Shirley Ulaki’s book Royalty Among Us says that after Charles died, James was raised by his grandfather, Thomas Skaggs, of Wolf Creek, Monroe County. No evidence has been found to contradict this, since there is evidence that James was living in Monroe County. Records show that his uncle, John Skaggs, deeded him some land there in 1802, shortly before James got married. Perhaps this was part of his inheritance from his father, but that has not been verified.

I could not find James Skaggs in census records for 1810, but he is shown in the 1820 census for Nicholas County. Dyer’s Index to Land Grants shows James Skaggs obtaining a grant in 1822 there on the waters of New River. He was very involved in the development of the area around Ansted and is often mentioned in official records as reported in History of Fayette County, West Virginia, by J.T Peters and H.B. Carden, first published in 1926. This is online at Ancestry.com.

The book Virginia Postmasters and Post Offices by Elizabeth Axelson at Clayton Library in Houston lists James as the first postmaster of Mt. Cove in Nicholas County. Fayette County was formed from Nicholas County in 1831. After 1837, James served as Sheriff and as Justice of the Peace. Beginning in 1840, James Skaggs appeared in the Fayette County census.

In the records of Lula Mae Skaggs and Grover Cleveland Skaggs (great-grandchildren) the only children were the 13 seen here. The dates can be verified in county records and will be shown in later posts about this family.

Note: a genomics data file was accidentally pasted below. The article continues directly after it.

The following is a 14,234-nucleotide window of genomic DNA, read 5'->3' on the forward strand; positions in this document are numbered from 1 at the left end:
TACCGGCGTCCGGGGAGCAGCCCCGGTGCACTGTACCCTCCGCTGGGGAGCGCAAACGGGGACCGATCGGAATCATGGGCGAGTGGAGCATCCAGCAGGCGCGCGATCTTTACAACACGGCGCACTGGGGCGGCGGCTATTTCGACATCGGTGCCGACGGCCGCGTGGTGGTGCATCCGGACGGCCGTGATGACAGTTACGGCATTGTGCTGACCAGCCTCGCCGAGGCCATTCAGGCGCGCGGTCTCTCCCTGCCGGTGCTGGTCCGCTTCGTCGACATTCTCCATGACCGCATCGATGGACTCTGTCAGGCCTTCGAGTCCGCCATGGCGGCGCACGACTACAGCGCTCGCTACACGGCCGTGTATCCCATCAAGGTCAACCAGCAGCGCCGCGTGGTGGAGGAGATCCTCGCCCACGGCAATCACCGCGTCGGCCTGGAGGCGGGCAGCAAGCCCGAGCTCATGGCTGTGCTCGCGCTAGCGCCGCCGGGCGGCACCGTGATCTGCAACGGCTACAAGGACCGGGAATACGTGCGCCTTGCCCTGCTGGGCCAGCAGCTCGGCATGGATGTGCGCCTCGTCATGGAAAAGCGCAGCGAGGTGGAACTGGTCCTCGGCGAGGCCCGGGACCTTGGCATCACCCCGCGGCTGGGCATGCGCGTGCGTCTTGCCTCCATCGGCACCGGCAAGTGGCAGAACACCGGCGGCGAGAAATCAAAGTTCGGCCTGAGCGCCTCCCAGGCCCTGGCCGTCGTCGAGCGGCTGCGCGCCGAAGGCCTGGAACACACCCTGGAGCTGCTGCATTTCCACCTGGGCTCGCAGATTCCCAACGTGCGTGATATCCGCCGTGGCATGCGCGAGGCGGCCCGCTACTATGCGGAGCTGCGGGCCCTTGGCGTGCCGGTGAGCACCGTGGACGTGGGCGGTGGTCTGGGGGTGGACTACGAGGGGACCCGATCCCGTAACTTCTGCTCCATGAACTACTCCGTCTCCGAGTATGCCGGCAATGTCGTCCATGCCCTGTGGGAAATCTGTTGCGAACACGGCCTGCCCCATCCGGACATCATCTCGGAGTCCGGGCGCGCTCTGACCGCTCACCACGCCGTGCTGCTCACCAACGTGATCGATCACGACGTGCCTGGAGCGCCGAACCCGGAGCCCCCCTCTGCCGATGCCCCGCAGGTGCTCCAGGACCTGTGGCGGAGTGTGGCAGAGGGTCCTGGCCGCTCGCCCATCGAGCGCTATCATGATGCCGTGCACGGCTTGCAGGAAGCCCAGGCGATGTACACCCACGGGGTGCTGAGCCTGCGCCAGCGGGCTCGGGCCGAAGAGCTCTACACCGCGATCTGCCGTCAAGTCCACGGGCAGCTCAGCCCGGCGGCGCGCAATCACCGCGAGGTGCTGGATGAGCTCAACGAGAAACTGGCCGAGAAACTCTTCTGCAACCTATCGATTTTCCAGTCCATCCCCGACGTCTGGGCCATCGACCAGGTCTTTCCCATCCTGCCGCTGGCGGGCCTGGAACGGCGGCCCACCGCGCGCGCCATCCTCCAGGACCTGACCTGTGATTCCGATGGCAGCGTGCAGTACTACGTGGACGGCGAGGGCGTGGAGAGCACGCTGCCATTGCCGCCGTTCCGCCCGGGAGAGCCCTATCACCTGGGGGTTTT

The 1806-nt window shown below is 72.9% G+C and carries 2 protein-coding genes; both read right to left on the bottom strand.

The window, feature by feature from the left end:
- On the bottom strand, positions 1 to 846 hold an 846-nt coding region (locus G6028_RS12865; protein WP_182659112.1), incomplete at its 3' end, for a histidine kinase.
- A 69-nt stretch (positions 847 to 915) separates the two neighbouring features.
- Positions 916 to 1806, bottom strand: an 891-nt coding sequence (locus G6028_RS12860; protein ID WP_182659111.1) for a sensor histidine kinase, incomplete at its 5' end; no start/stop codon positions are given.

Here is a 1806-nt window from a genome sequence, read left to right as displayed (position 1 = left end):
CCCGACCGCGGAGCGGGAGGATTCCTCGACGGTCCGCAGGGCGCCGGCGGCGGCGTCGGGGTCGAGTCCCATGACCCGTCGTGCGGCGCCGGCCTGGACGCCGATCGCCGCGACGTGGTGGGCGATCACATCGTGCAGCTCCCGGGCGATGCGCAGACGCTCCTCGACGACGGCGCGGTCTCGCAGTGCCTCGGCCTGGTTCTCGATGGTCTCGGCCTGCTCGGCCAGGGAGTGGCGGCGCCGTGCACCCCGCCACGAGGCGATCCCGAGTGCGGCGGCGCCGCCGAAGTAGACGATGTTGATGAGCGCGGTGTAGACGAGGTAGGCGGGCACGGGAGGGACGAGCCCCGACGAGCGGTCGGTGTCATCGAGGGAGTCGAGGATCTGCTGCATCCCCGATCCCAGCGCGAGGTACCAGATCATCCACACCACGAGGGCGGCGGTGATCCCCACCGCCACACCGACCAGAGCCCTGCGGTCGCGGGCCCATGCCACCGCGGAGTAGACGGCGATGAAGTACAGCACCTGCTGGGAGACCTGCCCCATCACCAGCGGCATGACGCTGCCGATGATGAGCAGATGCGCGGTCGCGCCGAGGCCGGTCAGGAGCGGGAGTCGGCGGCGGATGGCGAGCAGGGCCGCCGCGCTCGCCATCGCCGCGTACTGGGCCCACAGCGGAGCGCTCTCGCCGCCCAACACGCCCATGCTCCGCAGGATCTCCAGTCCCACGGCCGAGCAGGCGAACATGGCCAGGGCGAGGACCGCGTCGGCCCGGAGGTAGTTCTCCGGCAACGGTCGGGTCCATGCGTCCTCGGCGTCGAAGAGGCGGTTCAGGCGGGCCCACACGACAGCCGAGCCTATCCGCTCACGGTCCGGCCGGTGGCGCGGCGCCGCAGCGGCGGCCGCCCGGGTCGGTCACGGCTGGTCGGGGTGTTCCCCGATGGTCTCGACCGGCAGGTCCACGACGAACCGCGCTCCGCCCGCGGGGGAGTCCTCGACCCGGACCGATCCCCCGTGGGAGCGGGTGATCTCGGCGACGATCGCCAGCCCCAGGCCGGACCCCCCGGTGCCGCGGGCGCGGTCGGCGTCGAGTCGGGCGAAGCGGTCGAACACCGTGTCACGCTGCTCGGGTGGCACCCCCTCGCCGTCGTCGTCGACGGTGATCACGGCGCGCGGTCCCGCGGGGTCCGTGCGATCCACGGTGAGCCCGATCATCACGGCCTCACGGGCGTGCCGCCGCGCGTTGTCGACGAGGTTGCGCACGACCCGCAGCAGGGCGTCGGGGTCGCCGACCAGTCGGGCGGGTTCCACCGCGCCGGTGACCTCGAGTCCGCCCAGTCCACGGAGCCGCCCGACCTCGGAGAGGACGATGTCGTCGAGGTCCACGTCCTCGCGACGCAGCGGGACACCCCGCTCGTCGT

This Bible record of unknown origin confirms the birthdates of most of the children. Some people list Louisa Skaggs as one of their children. She was NOT the daughter of James and Elizabeth Miller Skaggs. There were other Skaggs families throughout southern West Virginia, and I have not confirmed her parents. This record names Phebe, Thomas, Susan, Valentine, Frances, Cynthia, Hiram, and James Pemberton. It does not show Cyrus, Elizabeth, Leah, Sarah, and Edna, the last five children. There are some Skaggs-related family photos and items at Antioch Baptist Church Museum in Ansted, but I have not been there and cannot confirm what they have. Here is a link with more information.

Skaggs Bible, Owner Unknown

I do not know the exact date of death for either James or Elizabeth, but from the Fayette County probate documents below, it appears James died between October 1863 and October 1864. My records say that Elizabeth died in 1869, but I have no documentation for that. I do not know where they are buried, so I would be grateful to hear from anyone who does know.

Will Books, 1832-1969; Author: West Virginia. County Court (Fayette County); Probate Place: Fayette, West Virginia

Many people are related to James and Elizabeth, and much has been written about them. I am indebted to all those who have already done so much research on this family.

Finally, I have included census transcriptions from Ancestry.com.

Census Records

1830; Census Place: Nicholas, Virginia; Series: M19; Roll: 198; Page: 189; Family History Library Film: 0029677

1840; Census Place: Fayette, Virginia; Page: 151

1850; Census Place: District 14, Fayette, Virginia; Roll: M432_943; Page: 344A; Image: 293

The Kious children shown were the children of Frances Skaggs and her husband, Nicholas Kious, both deceased by 1850.